“It was a few different things. One, dumb luck,” he laughs. “Two, being familiar with the area.” While Franco lives in Fairfield, Calif., he has maintained a second residence in the Meyers area for the last eight years. Thirdly, Franco studied how past GeoTahoeSouth cache courses were laid out, with a goal of making the caches easier to get to, yet harder to find.

Those unfamiliar with geocaching will wonder where the challenge lies, when a GPS unit leads you to the exact coordinates of a hide. A good GPS will lead you to a 16-foot-square area, but a particularly clever hide may take you hours or multiple attempts to discover.

Franco’s GeoTahoeSouth 2012 hides were indeed relatively easy to get to, but once there, cachers were required to do a bit of hiking, bouldering or wading. In one memorable instance, a cache floating in the middle of Sawmill Pond could only be retrieved with a makeshift fishing pole.

“People called me during the event, asking “Who is the crazy person that hid these?'” said Franco. “That’s me!”

Just days after the event, Franco is already hard at work seeking out hiding places for next year’s cache course. He will also teach geocaching classes for kids at the South Lake Tahoe Parks and Recreation Department later this summer; in exchange, the department offered up the use of its facilities for this year’s GeoTahoeSouth event.

• It’s cheap. After signing up for a basic membership at and downloading the free app on the App Store, you’re all set to go. A day of caching with the family can cost less than a latte at Starbucks.

• Oh, the places you’ll go. You’ll discover little pockets in your neighborhood that you never knew existed. Your travels ever farther afield will bring you to little-known parks, trails, cemeteries and side roads, as well as grandiose stands of trees or little piles of rocks in the middle of nowhere. In fact, geocaching may just make you rethink your definition of “middle of nowhere.”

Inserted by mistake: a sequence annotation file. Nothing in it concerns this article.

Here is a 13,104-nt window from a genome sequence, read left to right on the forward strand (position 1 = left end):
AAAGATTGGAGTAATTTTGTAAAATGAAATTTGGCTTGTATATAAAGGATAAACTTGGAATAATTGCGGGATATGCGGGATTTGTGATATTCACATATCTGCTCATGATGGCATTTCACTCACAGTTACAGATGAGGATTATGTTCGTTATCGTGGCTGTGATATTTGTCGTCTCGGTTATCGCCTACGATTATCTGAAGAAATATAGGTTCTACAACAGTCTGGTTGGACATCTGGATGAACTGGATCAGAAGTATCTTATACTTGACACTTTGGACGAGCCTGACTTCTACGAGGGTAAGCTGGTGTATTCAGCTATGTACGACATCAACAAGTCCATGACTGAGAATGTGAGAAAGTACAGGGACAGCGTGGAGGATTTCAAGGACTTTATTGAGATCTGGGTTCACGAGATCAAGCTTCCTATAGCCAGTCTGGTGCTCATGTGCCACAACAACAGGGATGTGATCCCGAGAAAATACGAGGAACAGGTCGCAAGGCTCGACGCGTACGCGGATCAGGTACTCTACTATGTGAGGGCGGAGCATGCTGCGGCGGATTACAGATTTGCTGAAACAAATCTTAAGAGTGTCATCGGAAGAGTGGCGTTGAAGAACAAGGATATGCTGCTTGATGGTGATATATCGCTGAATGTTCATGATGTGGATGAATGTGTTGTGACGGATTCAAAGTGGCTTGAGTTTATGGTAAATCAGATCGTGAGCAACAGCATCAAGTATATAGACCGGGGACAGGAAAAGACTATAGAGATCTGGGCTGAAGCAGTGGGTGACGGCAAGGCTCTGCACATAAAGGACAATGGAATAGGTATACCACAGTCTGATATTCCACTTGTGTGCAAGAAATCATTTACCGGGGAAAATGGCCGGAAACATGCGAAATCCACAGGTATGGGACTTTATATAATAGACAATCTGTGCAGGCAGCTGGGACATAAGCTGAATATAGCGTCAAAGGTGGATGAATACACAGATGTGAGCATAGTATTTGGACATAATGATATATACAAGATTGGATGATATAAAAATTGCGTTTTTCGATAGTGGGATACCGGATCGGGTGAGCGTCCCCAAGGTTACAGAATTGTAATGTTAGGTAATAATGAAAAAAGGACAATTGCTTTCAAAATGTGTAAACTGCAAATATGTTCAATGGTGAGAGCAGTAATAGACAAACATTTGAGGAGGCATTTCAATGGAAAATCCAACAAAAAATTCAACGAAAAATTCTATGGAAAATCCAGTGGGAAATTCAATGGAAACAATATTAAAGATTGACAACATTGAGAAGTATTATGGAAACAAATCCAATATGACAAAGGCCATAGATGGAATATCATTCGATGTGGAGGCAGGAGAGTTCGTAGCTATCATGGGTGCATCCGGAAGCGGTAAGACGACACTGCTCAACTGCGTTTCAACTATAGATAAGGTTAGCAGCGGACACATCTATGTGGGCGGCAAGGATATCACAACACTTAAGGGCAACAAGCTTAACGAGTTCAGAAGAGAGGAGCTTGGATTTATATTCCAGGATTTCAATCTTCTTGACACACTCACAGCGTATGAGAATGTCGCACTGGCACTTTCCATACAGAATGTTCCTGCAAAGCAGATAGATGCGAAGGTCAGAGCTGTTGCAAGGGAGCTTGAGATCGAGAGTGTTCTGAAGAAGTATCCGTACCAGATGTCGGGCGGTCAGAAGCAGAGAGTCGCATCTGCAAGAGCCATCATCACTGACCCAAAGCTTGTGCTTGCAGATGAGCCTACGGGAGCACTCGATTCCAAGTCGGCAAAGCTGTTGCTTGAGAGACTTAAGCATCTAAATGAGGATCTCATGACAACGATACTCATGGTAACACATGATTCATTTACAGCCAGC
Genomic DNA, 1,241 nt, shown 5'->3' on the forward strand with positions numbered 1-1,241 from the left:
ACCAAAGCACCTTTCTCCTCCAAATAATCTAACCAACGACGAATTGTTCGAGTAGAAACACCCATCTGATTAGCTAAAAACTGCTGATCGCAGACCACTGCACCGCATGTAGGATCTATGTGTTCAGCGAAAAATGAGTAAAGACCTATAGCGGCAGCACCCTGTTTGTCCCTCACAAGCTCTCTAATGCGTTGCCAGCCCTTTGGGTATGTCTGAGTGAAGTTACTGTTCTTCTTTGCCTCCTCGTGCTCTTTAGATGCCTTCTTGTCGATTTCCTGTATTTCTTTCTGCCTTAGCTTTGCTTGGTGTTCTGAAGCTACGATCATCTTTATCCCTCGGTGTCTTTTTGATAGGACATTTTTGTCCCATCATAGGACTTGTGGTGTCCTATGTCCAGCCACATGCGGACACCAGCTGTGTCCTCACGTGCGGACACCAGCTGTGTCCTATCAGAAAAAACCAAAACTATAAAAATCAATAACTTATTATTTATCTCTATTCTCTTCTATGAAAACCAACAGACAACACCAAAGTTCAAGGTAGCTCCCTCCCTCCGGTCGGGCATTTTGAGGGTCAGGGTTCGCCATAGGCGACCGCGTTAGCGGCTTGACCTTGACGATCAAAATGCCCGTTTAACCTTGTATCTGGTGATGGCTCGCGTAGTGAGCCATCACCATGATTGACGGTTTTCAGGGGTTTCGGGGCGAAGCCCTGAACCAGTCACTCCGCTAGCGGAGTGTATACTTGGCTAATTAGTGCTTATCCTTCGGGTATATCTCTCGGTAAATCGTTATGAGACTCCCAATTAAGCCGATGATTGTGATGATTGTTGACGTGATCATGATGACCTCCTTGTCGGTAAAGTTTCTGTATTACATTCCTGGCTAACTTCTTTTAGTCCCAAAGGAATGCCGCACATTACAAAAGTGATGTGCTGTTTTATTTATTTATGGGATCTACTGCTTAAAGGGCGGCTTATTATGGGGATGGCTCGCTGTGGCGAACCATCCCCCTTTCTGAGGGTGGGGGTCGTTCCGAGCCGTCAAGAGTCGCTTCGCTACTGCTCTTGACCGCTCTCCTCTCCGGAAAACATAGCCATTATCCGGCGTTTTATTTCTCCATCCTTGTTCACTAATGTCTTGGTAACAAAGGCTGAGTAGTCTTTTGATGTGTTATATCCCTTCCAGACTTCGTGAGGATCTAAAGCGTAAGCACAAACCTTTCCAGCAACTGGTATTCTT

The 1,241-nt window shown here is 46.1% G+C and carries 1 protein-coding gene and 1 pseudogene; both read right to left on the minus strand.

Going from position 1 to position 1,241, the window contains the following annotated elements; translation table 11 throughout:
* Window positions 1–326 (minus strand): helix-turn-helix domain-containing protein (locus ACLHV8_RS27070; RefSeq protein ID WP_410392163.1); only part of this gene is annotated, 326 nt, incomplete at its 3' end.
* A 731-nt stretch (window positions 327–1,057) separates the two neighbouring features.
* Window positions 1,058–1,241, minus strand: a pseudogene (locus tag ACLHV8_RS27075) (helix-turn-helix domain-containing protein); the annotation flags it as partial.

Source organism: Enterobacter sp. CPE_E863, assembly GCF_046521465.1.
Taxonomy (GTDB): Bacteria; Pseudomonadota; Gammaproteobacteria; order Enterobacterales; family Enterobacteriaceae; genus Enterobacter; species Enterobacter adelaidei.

• Its exercise. When you’re out caching, you’re not sitting in front of your computer or lounging in front of the tv. Caches are rated by how difficult they are to get to. A five-star cache may involve miles of bushwhacking, technical rock climbing or scuba diving. For the rest of us schlubs, though, a two- or three- star cache will keep you on your toes, hiking, walking or moving in some way, shape or form.

• There is no winning or losing. Prizes, such as they are, come in the form of “swag,” small tchotchkes and trinkets left behind in caches to trade and collect. My two kids have a stash of stickers, foreign coins, pins, buttons and plastic toys that they trade – and fight over – when we find a cache.

Geocaching is what you make of it. You can spend an afternoon wandering around your neighborhood. You can pore over your Lonely Planet guides and plan the vacation of a lifetime in exotic locales to find your share of the more than 1,825,500 geocaches hidden around the world. There is no time limit. You can cache a little, or a lot, in the time you have available.

Whichever way you roll, geocaching offers something for everyone, even this middle-aged mom who hasn’t climbed a tree since the Carter administration. The journey to discovering the cache is often the greatest reward.